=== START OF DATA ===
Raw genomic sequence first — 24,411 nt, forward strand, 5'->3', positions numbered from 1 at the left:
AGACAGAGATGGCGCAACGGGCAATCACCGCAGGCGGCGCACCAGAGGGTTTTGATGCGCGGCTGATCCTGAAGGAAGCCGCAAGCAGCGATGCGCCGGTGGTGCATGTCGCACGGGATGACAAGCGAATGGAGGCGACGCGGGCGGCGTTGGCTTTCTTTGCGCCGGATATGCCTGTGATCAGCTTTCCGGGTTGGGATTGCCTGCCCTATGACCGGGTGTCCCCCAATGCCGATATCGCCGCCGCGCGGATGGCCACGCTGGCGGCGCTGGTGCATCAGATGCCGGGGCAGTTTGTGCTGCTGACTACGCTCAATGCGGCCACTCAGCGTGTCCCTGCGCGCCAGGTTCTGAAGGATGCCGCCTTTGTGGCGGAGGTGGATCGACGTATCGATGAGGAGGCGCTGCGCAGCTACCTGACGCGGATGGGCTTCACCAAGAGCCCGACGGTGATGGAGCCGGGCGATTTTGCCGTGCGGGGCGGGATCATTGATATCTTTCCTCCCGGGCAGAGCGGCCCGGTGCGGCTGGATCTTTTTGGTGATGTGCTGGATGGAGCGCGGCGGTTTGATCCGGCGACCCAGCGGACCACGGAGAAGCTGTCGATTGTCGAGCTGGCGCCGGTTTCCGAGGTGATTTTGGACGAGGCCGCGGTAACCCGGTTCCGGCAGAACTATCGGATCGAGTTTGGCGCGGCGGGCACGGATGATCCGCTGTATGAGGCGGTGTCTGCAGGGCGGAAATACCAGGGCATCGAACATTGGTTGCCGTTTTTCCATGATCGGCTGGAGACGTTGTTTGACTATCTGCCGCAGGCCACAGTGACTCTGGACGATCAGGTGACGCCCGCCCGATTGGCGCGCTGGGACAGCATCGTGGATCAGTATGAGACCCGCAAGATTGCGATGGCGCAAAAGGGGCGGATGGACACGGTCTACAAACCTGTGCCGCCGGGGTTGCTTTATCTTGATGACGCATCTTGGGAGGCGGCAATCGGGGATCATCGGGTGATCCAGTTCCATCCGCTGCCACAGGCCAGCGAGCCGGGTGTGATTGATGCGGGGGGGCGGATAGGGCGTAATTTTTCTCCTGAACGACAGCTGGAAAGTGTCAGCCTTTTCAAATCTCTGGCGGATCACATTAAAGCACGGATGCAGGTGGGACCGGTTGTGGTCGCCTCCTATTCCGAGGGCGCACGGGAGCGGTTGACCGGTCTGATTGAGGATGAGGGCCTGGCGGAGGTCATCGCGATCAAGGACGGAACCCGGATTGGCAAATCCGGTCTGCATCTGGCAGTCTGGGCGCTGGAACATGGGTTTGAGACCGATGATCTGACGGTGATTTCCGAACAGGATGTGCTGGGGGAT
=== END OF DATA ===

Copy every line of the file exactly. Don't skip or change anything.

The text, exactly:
Raw genomic sequence first — 24,411 nt, forward strand, 5'->3', positions numbered from 1 at the left:
AGACAGAGATGGCGCAACGGGCAATCACCGCAGGCGGCGCACCAGAGGGTTTTGATGCGCGGCTGATCCTGAAGGAAGCCGCAAGCAGCGATGCGCCGGTGGTGCATGTCGCACGGGATGACAAGCGAATGGAGGCGACGCGGGCGGCGTTGGCTTTCTTTGCGCCGGATATGCCTGTGATCAGCTTTCCGGGTTGGGATTGCCTGCCCTATGACCGGGTGTCCCCCAATGCCGATATCGCCGCCGCGCGGATGGCCACGCTGGCGGCGCTGGTGCATCAGATGCCGGGGCAGTTTGTGCTGCTGACTACGCTCAATGCGGCCACTCAGCGTGTCCCTGCGCGCCAGGTTCTGAAGGATGCCGCCTTTGTGGCGGAGGTGGATCGACGTATCGATGAGGAGGCGCTGCGCAGCTACCTGACGCGGATGGGCTTCACCAAGAGCCCGACGGTGATGGAGCCGGGCGATTTTGCCGTGCGGGGCGGGATCATTGATATCTTTCCTCCCGGGCAGAGCGGCCCGGTGCGGCTGGATCTTTTTGGTGATGTGCTGGATGGAGCGCGGCGGTTTGATCCGGCGACCCAGCGGACCACGGAGAAGCTGTCGATTGTCGAGCTGGCGCCGGTTTCCGAGGTGATTTTGGACGAGGCCGCGGTAACCCGGTTCCGGCAGAACTATCGGATCGAGTTTGGCGCGGCGGGCACGGATGATCCGCTGTATGAGGCGGTGTCTGCAGGGCGGAAATACCAGGGCATCGAACATTGGTTGCCGTTTTTCCATGATCGGCTGGAGACGTTGTTTGACTATCTGCCGCAGGCCACAGTGACTCTGGACGATCAGGTGACGCCCGCCCGATTGGCGCGCTGGGACAGCATCGTGGATCAGTATGAGACCCGCAAGATTGCGATGGCGCAAAAGGGGCGGATGGACACGGTCTACAAACCTGTGCCGCCGGGGTTGCTTTATCTTGATGACGCATCTTGGGAGGCGGCAATCGGGGATCATCGGGTGATCCAGTTCCATCCGCTGCCACAGGCCAGCGAGCCGGGTGTGATTGATGCGGGGGGGCGGATAGGGCGTAATTTTTCTCCTGAACGACAGCTGGAAAGTGTCAGCCTTTTCAAATCTCTGGCGGATCACATTAAAGCACGGATGCAGGTGGGACCGGTTGTGGTCGCCTCCTATTCCGAGGGCGCACGGGAGCGGTTGACCGGTCTGATTGAGGATGAGGGCCTGGCGGAGGTCATCGCGATCAAGGACGGAACCCGGATTGGCAAATCCGGTCTGCATCTGGCAGTCTGGGCGCTGGAACATGGGTTTGAGACCGATGATCTGACGGTGATTTCCGAACAGGATGTGCTGGGGGAT